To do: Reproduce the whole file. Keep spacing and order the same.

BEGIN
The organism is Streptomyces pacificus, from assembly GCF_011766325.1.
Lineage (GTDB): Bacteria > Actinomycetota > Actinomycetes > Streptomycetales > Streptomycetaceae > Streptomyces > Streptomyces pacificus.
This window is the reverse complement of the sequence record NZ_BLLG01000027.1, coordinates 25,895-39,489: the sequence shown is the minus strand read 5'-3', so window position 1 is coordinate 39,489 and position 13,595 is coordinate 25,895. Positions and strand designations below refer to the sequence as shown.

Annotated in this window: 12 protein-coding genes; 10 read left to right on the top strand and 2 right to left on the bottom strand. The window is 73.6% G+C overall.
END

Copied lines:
The organism is Streptomyces pacificus, from assembly GCF_011766325.1.
Lineage (GTDB): Bacteria > Actinomycetota > Actinomycetes > Streptomycetales > Streptomycetaceae > Streptomyces > Streptomyces pacificus.
This window is the reverse complement of the sequence record NZ_BLLG01000027.1, coordinates 25,895-39,489: the sequence shown is the minus strand read 5'-3', so window position 1 is coordinate 39,489 and position 13,595 is coordinate 25,895. Positions and strand designations below refer to the sequence as shown.

Annotated in this window: 12 protein-coding genes; 10 read left to right on the top strand and 2 right to left on the bottom strand. The window is 73.6% G+C overall.